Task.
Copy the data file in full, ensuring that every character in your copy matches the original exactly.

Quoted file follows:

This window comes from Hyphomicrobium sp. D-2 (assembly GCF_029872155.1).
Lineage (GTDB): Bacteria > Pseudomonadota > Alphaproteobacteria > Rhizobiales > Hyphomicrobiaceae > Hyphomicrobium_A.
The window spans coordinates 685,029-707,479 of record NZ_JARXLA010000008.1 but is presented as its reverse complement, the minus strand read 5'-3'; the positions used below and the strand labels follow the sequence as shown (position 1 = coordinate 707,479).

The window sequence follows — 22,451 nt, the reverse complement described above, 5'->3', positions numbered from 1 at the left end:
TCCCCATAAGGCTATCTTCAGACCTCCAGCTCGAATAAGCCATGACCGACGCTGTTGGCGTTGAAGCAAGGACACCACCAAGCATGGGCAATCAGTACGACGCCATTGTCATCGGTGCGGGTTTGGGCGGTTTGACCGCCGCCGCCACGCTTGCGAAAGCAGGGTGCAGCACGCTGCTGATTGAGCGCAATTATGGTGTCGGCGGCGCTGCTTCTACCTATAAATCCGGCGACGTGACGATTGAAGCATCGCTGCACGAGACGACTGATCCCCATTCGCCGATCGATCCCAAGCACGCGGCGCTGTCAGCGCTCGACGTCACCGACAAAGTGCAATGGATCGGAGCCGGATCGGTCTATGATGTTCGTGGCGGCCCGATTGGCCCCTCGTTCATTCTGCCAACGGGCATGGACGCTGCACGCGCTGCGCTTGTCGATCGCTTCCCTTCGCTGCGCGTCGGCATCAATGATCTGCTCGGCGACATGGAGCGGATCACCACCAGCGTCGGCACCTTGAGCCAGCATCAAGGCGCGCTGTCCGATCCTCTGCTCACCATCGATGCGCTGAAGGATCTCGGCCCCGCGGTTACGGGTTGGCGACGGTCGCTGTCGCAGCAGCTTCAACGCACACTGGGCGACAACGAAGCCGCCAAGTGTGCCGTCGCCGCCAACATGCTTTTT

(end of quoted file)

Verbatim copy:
This window comes from Hyphomicrobium sp. D-2 (assembly GCF_029872155.1).
Lineage (GTDB): Bacteria > Pseudomonadota > Alphaproteobacteria > Rhizobiales > Hyphomicrobiaceae > Hyphomicrobium_A.
The window spans coordinates 685,029-707,479 of record NZ_JARXLA010000008.1 but is presented as its reverse complement, the minus strand read 5'-3'; the positions used below and the strand labels follow the sequence as shown (position 1 = coordinate 707,479).

The window sequence follows — 22,451 nt, the reverse complement described above, 5'->3', positions numbered from 1 at the left end:
TCCCCATAAGGCTATCTTCAGACCTCCAGCTCGAATAAGCCATGACCGACGCTGTTGGCGTTGAAGCAAGGACACCACCAAGCATGGGCAATCAGTACGACGCCATTGTCATCGGTGCGGGTTTGGGCGGTTTGACCGCCGCCGCCACGCTTGCGAAAGCAGGGTGCAGCACGCTGCTGATTGAGCGCAATTATGGTGTCGGCGGCGCTGCTTCTACCTATAAATCCGGCGACGTGACGATTGAAGCATCGCTGCACGAGACGACTGATCCCCATTCGCCGATCGATCCCAAGCACGCGGCGCTGTCAGCGCTCGACGTCACCGACAAAGTGCAATGGATCGGAGCCGGATCGGTCTATGATGTTCGTGGCGGCCCGATTGGCCCCTCGTTCATTCTGCCAACGGGCATGGACGCTGCACGCGCTGCGCTTGTCGATCGCTTCCCTTCGCTGCGCGTCGGCATCAATGATCTGCTCGGCGACATGGAGCGGATCACCACCAGCGTCGGCACCTTGAGCCAGCATCAAGGCGCGCTGTCCGATCCTCTGCTCACCATCGATGCGCTGAAGGATCTCGGCCCCGCGGTTACGGGTTGGCGACGGTCGCTGTCGCAGCAGCTTCAACGCACACTGGGCGACAACGAAGCCGCCAAGTGTGCCGTCGCCGCCAACATGCTTTTT